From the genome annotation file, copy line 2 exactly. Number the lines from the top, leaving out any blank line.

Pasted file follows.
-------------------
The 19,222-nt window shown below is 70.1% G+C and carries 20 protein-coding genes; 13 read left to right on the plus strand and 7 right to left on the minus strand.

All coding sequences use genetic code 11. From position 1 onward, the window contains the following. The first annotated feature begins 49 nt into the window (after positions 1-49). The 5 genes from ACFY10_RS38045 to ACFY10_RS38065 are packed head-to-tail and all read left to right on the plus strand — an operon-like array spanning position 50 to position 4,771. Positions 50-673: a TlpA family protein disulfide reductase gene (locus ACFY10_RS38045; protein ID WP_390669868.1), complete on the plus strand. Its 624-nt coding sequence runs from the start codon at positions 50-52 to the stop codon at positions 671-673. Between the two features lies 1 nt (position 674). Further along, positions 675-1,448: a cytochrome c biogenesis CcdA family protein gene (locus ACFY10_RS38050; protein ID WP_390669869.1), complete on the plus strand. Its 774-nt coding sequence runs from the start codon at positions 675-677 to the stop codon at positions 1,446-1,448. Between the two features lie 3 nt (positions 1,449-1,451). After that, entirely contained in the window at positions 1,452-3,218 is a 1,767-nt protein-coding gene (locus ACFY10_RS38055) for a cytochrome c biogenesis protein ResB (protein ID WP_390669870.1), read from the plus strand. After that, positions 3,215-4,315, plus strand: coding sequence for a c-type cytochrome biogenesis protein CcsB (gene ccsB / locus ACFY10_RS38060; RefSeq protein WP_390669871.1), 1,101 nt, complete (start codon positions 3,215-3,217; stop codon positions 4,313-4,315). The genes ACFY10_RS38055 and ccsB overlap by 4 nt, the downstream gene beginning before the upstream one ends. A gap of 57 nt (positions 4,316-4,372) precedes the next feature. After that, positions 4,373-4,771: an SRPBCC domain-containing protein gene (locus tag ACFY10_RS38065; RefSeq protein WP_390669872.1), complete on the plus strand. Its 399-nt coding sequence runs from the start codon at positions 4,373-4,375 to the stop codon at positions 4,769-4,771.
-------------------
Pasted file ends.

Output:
All coding sequences use genetic code 11. From position 1 onward, the window contains the following. The first annotated feature begins 49 nt into the window (after positions 1-49). The 5 genes from ACFY10_RS38045 to ACFY10_RS38065 are packed head-to-tail and all read left to right on the plus strand — an operon-like array spanning position 50 to position 4,771. Positions 50-673: a TlpA family protein disulfide reductase gene (locus ACFY10_RS38045; protein ID WP_390669868.1), complete on the plus strand. Its 624-nt coding sequence runs from the start codon at positions 50-52 to the stop codon at positions 671-673. Between the two features lies 1 nt (position 674). Further along, positions 675-1,448: a cytochrome c biogenesis CcdA family protein gene (locus ACFY10_RS38050; protein ID WP_390669869.1), complete on the plus strand. Its 774-nt coding sequence runs from the start codon at positions 675-677 to the stop codon at positions 1,446-1,448. Between the two features lie 3 nt (positions 1,449-1,451). After that, entirely contained in the window at positions 1,452-3,218 is a 1,767-nt protein-coding gene (locus ACFY10_RS38055) for a cytochrome c biogenesis protein ResB (protein ID WP_390669870.1), read from the plus strand. After that, positions 3,215-4,315, plus strand: coding sequence for a c-type cytochrome biogenesis protein CcsB (gene ccsB / locus ACFY10_RS38060; RefSeq protein WP_390669871.1), 1,101 nt, complete (start codon positions 3,215-3,217; stop codon positions 4,313-4,315). The genes ACFY10_RS38055 and ccsB overlap by 4 nt, the downstream gene beginning before the upstream one ends. A gap of 57 nt (positions 4,316-4,372) precedes the next feature. After that, positions 4,373-4,771: an SRPBCC domain-containing protein gene (locus tag ACFY10_RS38065; RefSeq protein WP_390669872.1), complete on the plus strand. Its 399-nt coding sequence runs from the start codon at positions 4,373-4,375 to the stop codon at positions 4,769-4,771.